1. Unlike the coronahoax, diabetes (and other related “non-communicable diseases”), represents a real pandemic, and you have covered the key risk factors in this article. I have been involved in a soil health/nutrition security program for the previous four years in Kiribati and Tuvalu, which have high NCD rates. We produced a factsheet series on indigenous nutritious leafy food plants that can help reduce diabetes, due to specific anti-diabetes effects as well as their glycaemic index-reducing effect when included in a meal. Drumstick tree, chaya, ofenga, purslane (ubiquitous, and usually regarded as a garden weed), bele and hedge panax are among the best. They also have other useful medicinal effects.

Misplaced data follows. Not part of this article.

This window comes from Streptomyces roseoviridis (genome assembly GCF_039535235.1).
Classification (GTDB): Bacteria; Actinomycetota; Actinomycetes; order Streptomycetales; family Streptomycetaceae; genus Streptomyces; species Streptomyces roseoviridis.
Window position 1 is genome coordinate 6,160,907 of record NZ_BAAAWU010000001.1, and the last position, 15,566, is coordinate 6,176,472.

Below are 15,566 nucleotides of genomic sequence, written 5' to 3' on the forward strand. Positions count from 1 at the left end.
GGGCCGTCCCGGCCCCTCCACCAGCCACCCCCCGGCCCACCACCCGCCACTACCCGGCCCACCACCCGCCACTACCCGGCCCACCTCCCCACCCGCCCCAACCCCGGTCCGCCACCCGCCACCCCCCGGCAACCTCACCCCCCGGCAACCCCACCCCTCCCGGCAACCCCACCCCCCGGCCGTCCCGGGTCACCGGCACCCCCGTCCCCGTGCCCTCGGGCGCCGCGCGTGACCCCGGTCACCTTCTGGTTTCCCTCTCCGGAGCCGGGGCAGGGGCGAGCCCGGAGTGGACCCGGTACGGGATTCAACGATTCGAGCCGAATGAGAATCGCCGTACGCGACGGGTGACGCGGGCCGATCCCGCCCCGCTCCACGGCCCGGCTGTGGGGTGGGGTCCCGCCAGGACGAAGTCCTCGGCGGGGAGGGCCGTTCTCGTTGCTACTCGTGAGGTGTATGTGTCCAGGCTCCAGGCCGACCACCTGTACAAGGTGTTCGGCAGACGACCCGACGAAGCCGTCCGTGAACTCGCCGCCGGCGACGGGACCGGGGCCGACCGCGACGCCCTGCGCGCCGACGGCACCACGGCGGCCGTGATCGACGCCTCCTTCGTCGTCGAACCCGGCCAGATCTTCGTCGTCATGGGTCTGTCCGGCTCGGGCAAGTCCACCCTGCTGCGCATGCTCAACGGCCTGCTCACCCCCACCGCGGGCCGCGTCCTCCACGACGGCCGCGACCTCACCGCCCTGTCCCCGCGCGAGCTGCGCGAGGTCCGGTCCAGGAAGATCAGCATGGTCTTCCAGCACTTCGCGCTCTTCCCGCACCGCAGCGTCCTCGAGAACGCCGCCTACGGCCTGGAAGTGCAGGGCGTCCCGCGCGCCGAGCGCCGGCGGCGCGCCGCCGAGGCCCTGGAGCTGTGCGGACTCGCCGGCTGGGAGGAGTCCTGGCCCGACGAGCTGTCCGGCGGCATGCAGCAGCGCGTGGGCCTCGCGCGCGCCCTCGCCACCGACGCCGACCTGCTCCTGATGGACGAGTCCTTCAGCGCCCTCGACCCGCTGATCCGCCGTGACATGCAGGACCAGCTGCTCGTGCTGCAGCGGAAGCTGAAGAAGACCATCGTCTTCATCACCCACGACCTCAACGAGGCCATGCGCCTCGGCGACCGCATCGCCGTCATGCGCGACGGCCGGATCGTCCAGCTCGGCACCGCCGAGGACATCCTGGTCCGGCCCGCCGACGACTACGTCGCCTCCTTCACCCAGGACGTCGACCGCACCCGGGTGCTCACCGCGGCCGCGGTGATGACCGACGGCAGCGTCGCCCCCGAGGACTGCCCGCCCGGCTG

1. leafy plants???
      Get rid of all the plants, stick with High saturated fat/Red meat, low carb, low polyunsaturated fat and watch the magic happen of reversing diabetes.
      yet we are still told to eat complex carbs and other processed crap. We evolved over millions of years to eat red meat. Its only been the last 5000? years which we have started farming. This is a blink in the eye of how long evolution takes.

  2. “Factors such as obesity, poor diets, and lack of exercise are all to blame…..”
    Free will or nanny state?
    Is this article advocating for our masters intervention?
    This is yet another Hegelian PsyOp.
    Freedom means you are unobstructed in living your life as you choose anything less is a form of slavery.